Farmers and skiers mark the years by the weather. It’s a comfortable way to keep track of time.I go to register my car, and the clerk asks me when I purchased it. I pause and recall that I bought it in the springtime after I had to dig the old one out of a snowdrift in the driveway four times in February! “It’s a ’95,” I tell her. “Front-wheel-drive.”My father used to love to tell me that the year I was born the snow was still hiding the 4-foot fence that surrounded our house, at the end of March.The first time I might have ever seen my wife was during a 1980 Crested Butte blizzard. Flakes fell so furiously that a beam of light couldn’t make it across the finish line, so they canceled the event I had traveled there for. Instead, we raced through powder holding our breath for fear of suffocation. (In those days, on thin skis, you didn’t have to crouch down and pretend the snow was up to your waist.) At night we flipped and flopped off the false-fronted buildings in town into snow as thick as our bravado, to the delight of tourists below.Upon hearing me tell this story, my wife remembered that she had been there with her family on vacation during that storm, that month, that year. Our tracks may well have crossed on those slopes, many winters before we met.No one who was here could ever forget the horrific drought of 1976. That was my first year in high school. Every morning, for each month of the fall and early winter, we woke to cold, blue, angry skies that wouldn’t produce a cloud, much less snow. We golfed on Christmas Day in frigid, dry air. The slopes didn’t open until the end of January, and the skiing wasn’t any good until the season was nearly over.January of 1982 was incredible. I got my ’68 Chevy with the 327 V-8, and it snowed nearly every day. Some local teachers hiked up and made turns down the face of Red Mountain. There were fewer estates there then.As good as that was, it couldn’t compare to the winter of ’83-’84, my last year of college. That set the benchmark! I arrived back in May and immediately headed into the mountains with my friends, trying to figure out what to do with the rest of my life. We jumped off a 30-foot-high cornice on Mountain Boy Gulch! I haven’t seen it half as big since. It was an exciting time of my life.The year they put in the gondola, the town began to change in earnest, and I landed my first real job in the city. In 1990, it snowed like hell, and I came back.Watching the seasons drift by calms my anxiety about the future. A large chunk of life comes, and it will also go. I see my own children falling into the rhythm of the snow.My youngest daughter is 6 winters old. She is benefiting from the seasons of ski experiences I’ve had with the older two kids. I teach her less and enjoy each turn more. She doesn’t know how to ski any more than you or I know how to walk. She just does it. She attacks the mountain with all the determination, intensity and focus of a kid lost in play atop a giant snow pile. It’s an incredible joy to see skiing as a game, as it was intended to be played.I have a 10-season-old son who oftentimes finds himself chronologically, physically, and emotionally sandwiched between sisters. At the beginning of our progression of ski seasons together I was clearly his father, alternately wiping his nose and teaching him how to carve a ski. Now in our seventh season on the mountain together, he has made me into the brother he will never have. I fall into that role easily after my own youthful years of practical application.The change is temporary, however. My son is getting better. This year I will remember as the year he began to keep up with me through any terrain, any conditions. The Yellow Streak is his favorite run, one of the most difficult anywhere. There is nothing he can’t ski and very little left that I can show him, except exercising more caution. I am becoming his father again. In the seasons to come, if I have taught him well, he will wait patiently for me, once in a while.My oldest daughter is 12. This is a difficult age for fathers and daughters skiing together. While we’re on the slopes, she is still the little girl that enjoys cuddling on cold lift rides and giggling at my corny jokes. But, she enjoys the company of her friends more these days and is shifting the weight of her attention toward turns with them. She is beginning to let me go. She is doing it gently so that I might not notice. Each new picture of a slightly older face on a season pass has been a progressively poignant hint that I am extremely grateful for. That’s why I started saving them.The great irony is that in this painful and inevitable process of saying goodbye, through nine seasons of plowing through tree trails, spilling hot chocolate, climbing around in Fort Frog, collecting Nastar medals, and now mashing moguls, I have formed bonds with my children that will keep us together for our lifetimes.We will always have these seasons. Big snowstorms and drought, memorable runs and forgettable crashes will help us to recall all of the great moments that we increasingly are thankful for. They are a collage of our journeys in concert. We will get together after we are all apart and share the images in the different hues and ways in which we have cropped them. We will remember, and be happy for the seasons that are never forgotten.Roger Marolt sees the days growing longer and another ski season getting shorter. Tell him how to slow it all down at email@example.com.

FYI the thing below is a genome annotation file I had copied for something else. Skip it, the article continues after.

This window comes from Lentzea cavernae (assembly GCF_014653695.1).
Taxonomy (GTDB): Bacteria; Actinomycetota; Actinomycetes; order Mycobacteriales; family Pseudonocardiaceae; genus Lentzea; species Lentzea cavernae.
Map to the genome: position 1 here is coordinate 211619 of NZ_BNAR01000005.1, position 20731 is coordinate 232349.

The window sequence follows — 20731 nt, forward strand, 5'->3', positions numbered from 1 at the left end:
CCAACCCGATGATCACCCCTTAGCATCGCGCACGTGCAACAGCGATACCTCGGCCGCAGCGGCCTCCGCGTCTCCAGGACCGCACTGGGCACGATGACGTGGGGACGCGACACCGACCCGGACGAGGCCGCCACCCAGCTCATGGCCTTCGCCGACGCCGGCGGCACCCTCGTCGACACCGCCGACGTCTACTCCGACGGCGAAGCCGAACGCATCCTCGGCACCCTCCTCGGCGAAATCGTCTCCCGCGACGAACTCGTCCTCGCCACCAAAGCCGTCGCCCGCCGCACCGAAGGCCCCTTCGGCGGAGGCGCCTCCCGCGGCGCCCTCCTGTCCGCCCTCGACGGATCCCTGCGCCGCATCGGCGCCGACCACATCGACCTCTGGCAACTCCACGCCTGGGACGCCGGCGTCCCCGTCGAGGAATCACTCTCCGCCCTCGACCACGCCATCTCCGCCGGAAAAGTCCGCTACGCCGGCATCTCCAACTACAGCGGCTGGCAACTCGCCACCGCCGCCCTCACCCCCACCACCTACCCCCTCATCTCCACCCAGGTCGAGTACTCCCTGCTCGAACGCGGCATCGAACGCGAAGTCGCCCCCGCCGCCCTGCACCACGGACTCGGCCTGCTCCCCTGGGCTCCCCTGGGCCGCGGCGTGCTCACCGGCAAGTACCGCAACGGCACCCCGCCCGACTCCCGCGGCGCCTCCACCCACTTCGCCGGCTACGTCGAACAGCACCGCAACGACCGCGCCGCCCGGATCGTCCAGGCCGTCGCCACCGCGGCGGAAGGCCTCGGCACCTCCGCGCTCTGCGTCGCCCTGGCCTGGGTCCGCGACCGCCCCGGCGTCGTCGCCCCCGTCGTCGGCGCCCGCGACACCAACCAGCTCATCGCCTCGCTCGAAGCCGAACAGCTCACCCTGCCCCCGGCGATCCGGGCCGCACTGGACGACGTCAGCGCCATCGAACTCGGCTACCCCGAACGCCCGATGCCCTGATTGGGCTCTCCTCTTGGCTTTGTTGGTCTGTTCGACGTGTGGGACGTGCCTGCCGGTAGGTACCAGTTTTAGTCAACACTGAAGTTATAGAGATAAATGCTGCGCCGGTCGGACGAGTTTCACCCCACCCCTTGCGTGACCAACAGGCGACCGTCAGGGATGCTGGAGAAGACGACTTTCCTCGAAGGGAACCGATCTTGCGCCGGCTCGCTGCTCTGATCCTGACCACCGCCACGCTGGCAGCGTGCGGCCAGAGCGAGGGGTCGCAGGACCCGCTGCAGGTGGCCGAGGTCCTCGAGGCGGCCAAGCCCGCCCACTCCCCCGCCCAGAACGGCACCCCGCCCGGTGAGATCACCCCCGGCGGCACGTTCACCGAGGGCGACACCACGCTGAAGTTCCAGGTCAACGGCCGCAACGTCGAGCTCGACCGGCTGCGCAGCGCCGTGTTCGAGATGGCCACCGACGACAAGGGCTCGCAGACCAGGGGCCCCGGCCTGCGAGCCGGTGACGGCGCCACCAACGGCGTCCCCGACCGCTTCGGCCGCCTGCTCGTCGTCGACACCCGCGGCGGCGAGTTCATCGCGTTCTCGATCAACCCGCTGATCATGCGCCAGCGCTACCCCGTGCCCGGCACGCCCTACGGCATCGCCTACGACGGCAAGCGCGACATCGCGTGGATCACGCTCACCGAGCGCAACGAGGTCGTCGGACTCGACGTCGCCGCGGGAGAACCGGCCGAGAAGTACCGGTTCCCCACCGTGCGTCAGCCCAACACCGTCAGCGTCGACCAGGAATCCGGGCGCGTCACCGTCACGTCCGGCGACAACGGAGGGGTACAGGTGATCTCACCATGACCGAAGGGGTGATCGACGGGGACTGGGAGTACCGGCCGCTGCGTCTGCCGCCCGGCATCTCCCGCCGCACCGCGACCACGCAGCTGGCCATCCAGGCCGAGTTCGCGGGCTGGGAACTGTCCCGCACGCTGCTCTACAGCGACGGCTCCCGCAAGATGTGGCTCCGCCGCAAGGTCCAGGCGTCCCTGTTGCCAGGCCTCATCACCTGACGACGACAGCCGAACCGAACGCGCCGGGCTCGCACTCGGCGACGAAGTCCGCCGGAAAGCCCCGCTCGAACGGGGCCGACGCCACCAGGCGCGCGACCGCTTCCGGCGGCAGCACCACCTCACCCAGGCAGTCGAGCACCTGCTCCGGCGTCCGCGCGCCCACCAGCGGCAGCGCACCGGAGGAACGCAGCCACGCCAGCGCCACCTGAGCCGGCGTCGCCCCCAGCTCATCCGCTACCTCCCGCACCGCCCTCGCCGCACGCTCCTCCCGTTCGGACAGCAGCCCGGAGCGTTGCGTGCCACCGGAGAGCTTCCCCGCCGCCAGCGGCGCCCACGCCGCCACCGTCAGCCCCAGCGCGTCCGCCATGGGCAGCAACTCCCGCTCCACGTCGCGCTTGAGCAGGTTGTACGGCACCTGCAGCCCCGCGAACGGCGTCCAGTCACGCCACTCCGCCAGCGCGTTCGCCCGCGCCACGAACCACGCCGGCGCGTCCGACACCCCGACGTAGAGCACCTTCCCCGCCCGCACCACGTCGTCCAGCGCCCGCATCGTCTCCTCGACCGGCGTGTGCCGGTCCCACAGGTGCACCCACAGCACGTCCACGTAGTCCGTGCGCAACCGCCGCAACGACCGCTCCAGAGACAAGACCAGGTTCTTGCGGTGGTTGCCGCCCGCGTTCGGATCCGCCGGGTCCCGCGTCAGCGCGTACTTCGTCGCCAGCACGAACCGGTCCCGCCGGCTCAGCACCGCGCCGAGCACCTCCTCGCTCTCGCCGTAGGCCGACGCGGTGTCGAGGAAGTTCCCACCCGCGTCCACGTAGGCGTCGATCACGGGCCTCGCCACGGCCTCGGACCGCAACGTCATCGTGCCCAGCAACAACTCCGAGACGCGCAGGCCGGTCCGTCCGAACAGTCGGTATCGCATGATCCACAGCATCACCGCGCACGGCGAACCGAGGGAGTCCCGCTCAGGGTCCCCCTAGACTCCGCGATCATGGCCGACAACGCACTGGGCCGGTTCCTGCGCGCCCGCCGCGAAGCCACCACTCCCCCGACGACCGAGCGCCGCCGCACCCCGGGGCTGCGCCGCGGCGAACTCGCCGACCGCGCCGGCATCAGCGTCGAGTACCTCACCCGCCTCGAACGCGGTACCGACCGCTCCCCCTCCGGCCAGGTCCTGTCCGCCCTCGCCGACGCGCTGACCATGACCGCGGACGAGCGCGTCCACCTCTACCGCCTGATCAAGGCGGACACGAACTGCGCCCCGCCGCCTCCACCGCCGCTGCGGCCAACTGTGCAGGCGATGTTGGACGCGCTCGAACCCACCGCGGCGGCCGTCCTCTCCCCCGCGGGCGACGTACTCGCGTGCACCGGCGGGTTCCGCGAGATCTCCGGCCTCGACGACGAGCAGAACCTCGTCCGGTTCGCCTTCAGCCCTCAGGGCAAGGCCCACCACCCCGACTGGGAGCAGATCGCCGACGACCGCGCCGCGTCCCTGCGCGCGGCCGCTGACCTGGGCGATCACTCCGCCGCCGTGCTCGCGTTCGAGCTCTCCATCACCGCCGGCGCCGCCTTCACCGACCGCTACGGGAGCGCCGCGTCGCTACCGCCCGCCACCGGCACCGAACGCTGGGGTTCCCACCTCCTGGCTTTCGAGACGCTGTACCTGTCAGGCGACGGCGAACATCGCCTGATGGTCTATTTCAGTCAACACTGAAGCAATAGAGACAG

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Columnist Paul Andersen continues to hope that the moral arc of the universe trends toward justice.